Maxine Freedman

Maxine Freedman ’18

Amy Ostermeier Human Rights Fellowship Summer 2017

National Capacity Building Intern at the Center for Victims of Torture.

This summer I've gotten to work with the technical assistance arm of the Center for Victims of Torture that leads capacity building for organizations across the nation who treat survivors of torture. My project has included updating an e-learning course on the fundamentals of treating survivors of torture, researching integrated care and evidence based practices for treating survivors of torture, and other tasks like writing the quarterly digest and creating a summary of past program evaluations. This project has allowed me to learn so much more about the effects of torture on survivors, how survivors are treated in the United States, and how an international organization works with its funders and partners.

About me:

I'm a native of Chicago where I grew up with my parents and younger sister Sophie (who incidentally is starting at Macalester in the fall!). At Mac, I am majoring in political science and am particularly interested in international development; I have worked on development projects in Nicaragua and researched community development in Chile. I love getting to know the Twin Cities through community service at various organizations, leading the Macalester Jewish Organization, and playing violin in Macalester's orchestra. Over the past two summers, I have learned about how trauma (including childhood trauma and torture) impacts the lifespan and I have helped families and communities heal from trauma. After Mac, I hope to do the Peace Corps in Latin America and eventually work internationally to help families flourish.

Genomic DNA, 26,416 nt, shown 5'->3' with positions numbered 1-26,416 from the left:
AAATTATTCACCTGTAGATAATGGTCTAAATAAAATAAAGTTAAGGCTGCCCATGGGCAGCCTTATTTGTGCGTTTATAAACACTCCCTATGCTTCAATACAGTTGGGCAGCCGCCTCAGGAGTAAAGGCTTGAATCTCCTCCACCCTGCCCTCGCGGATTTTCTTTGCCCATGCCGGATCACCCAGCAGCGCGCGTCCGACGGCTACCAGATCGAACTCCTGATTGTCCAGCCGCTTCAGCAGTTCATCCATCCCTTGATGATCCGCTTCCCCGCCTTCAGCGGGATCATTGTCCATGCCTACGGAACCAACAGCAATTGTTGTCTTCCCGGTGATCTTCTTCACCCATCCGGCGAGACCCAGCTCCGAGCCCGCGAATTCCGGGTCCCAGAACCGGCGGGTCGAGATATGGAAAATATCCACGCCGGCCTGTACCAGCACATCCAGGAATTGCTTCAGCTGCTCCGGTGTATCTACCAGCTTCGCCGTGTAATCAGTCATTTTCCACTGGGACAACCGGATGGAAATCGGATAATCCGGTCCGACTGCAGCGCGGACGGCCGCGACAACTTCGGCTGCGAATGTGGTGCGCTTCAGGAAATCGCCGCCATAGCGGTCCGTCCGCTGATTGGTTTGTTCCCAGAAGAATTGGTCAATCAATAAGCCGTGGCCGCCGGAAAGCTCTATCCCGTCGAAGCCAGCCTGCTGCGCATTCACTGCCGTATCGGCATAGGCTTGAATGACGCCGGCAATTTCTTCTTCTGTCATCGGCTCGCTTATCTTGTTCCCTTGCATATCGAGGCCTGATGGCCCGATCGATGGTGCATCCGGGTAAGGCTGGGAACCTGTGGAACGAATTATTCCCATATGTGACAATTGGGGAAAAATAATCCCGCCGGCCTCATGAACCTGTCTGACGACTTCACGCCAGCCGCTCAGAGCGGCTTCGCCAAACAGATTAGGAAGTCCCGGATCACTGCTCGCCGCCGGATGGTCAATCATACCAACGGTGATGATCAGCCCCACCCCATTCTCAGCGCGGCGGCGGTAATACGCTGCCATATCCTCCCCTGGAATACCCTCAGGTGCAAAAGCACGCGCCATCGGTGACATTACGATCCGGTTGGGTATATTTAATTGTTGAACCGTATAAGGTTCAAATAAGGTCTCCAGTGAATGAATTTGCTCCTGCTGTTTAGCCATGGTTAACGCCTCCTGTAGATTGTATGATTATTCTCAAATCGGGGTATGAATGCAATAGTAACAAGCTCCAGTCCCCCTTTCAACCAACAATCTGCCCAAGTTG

Thank You:

Thank you so much for providing me with this opportunity to learn more about a major human rights issue—torture—and the individuals and organizations that work tirelessly to end torture and help survivors to heal. I have been so inspired by the Center for Victims of Torture's multidisciplinary approach to ending torture as well as excited by my ability to support them through research. I hope to continue learning about the effects that traumas like torture have on individuals and work with my communities to build strong networks for healing. This would not have been possible without your support.